Longbourn, by Jo Baker
This novel shows how the other half lives, telling the story of the domestic servants in the Bennett household as the events of Pride and Prejudice unfold. Housemaid Sarah, orphaned and lonesome, sees the world through fresh eyes, and experiences love, loss and triumphs of her own, in a life entirely different from the comparably privileged Bennett family.
Pride and Prejudice and Zombies, by Seth Grahame-Smith
While the whole monster adaptation thing got kind of out of hand, this book is actually a very enjoyable read. It’s a darker take on P&P, with the love story set against the backdrop of a zombie plague ravaging seventeenth century England. It’s gritty, sarcastic, angsty, and incredibly entertaining. It was made into a starkly mediocre movie, but the book really holds up and it a fun, unusual version of the tale.
Eligible, by Curtis Sittenfeld
This novel follows the Bennett sisters in the modern-day, all single and with their mother desperate to see them married, especially as Jane is pushing forty. Jane hits it off with new neighbor Chip Bingley, but Liz has friction with Chip’s friend Fitzwilliam Darcy, who is less than charming. This book is sexy and surprising, plus it answers a lot of the questions Austen fans might have about a modern Elizabeth Bennett- does she want kids? Will she get married? Does she use Tinder? This novel is a heftier read than a lot of other similar books, but worth it.
These are some of the best Pride and Prejudices, but there are a million more! If you’re looking for a new favorite, The Clergyman’s Wife by Molly Greeley might be for you. It tells the story of Charlotte Collins, formerly Charlotte Lucas, discovering that love might overcome being sensible for the first time in her life. We’re giving away a paperback copy of The Clergyman’s Wife! To enter, all you have to do is like this post. You can also follow us to see giveaways for the rest of November!
This adorable manga chronicles the life of a manga artist and animal lover Hidekichi Matsumoto and her animals. Her dog, Inu, is an adorable fluff ball composed entirely of enthusiasm and sunshine, and her cat Neko is an equally cute but insidiously diabolical feline.
This book is pretty much what it sounds like, most panels depicting the trials and joys of a multi-pet household. It’s just so inherently joyful- a really laugh-out-loud read full of relatable moments for people who love animals. Some of the funniest panels are the ones which cast Neko, a domestic house cat, as a demonic creature hell-bent on emotional manipulation. Inu is primarily characterized as a sweet dumb baby, though both animals are written and drawn so lovingly, even when they are clearly actively impeding Matsumoto in daily tasks.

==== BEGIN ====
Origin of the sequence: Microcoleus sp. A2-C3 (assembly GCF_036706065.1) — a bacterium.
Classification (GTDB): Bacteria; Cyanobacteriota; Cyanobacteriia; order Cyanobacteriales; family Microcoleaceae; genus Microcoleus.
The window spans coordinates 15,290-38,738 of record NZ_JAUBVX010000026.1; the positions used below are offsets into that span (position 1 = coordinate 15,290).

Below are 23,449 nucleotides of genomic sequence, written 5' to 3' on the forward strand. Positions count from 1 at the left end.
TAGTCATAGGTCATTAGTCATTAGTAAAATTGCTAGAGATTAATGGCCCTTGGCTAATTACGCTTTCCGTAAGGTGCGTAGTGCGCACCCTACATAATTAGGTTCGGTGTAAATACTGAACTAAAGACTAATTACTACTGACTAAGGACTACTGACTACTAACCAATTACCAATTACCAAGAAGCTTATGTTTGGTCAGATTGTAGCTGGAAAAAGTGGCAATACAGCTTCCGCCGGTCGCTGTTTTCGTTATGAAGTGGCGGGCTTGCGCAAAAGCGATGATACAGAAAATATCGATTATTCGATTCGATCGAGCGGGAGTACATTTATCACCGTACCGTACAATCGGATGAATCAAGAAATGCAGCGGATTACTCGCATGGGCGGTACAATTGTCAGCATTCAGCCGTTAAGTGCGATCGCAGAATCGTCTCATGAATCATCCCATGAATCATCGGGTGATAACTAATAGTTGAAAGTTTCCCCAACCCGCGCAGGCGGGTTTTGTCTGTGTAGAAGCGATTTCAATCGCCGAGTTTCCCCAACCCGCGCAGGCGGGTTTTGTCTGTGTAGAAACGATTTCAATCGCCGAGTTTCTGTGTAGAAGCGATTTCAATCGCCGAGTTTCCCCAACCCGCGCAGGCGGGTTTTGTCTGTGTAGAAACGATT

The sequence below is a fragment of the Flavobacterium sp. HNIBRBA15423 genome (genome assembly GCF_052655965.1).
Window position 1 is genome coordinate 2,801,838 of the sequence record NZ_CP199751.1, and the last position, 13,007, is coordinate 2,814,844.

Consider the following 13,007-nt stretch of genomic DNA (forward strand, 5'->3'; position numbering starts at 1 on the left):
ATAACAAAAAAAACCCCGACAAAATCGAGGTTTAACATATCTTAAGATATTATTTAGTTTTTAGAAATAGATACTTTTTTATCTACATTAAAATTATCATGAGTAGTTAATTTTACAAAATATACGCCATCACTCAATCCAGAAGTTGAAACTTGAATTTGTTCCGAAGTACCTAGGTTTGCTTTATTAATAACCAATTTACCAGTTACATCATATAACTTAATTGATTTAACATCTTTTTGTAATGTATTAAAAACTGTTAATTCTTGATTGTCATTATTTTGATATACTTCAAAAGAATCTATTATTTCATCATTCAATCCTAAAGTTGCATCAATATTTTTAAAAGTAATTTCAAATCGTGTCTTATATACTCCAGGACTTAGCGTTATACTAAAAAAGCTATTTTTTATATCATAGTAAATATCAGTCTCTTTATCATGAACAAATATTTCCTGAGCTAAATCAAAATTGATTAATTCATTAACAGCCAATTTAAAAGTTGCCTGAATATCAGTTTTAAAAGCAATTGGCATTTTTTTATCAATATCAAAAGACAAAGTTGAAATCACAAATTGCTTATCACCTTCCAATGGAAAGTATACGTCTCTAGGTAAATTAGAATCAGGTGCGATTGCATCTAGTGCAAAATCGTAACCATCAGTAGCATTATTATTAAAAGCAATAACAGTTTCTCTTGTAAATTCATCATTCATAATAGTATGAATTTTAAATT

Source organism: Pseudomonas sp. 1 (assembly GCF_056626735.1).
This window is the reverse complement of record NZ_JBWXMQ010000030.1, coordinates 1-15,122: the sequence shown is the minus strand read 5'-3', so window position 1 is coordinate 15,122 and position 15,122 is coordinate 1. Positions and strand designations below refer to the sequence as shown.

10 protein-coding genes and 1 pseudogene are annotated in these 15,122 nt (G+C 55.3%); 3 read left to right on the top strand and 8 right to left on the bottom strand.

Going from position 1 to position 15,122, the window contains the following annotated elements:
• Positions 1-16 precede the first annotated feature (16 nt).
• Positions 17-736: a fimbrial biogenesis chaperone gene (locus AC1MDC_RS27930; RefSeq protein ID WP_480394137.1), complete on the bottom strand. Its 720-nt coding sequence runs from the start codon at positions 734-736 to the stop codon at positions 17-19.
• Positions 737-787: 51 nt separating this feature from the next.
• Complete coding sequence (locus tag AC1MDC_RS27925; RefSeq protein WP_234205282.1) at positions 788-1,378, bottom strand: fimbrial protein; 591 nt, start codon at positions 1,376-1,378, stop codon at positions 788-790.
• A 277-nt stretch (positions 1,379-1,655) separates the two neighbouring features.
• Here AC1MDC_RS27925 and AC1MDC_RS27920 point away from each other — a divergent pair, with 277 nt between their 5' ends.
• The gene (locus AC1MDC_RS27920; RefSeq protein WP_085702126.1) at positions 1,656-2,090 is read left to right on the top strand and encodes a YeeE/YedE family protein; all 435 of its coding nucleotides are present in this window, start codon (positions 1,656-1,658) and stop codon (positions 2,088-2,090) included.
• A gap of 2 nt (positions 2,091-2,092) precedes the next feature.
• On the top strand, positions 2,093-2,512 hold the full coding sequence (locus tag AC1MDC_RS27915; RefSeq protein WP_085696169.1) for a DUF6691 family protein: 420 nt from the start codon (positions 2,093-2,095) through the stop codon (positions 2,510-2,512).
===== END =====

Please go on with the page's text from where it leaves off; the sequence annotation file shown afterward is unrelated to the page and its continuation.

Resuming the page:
The art style is very distinct, and Matsumoto switches it up in a few places, which keeps the manga visually interesting and overall a pleasant reading experience. I do tend to have low expectations for books about my favorite topics, but this one blew me away! I laughed, I teared up, I flipped back to look at panels so I could enjoy them again. I cannot recommend With a Dog AND a Cat, Every Day is Fun enough. Once you read one, you’ll be as ravenous as Neko.
With a Dog AND a Cat, Every Day is Fun, volume 1can be purchased wherever books are sold. You can support the artist by following her on twitter, where she posts this series.
Katherine Ryan is best known as a comedian and actress, for her work with Netflix and appearances on British panel shows. Since April, Ryan has been releasing a podcast called Telling Everybody Everything, which is basically what it sounds like. She shares her life with her fans, in a slightly more vulnerable and real tone than she typically uses for her public persona and on stage. She has had several moving episodes, including one on pregnancy loss, but this week she really stepped in it, and seemed conscious of doing so.
Ryan begins by saying that she got some flack for saying something positive about an MLM on social media, and that she doesn’t understand the hate for MLMs online. She then begins by calling her younger sister Carrie, who has had experiences with MLMs. “I’m not a fan,” Carrie says, saying that she likes the products but doesn’t like MLM culture. “They- it’s a group of like really super positive people, and they’re like ‘slide into people’s DMs’.” She doesn’t love the hard sell. Carrie doesn’t sell, she just uses the products, and she says that it is expensive to try.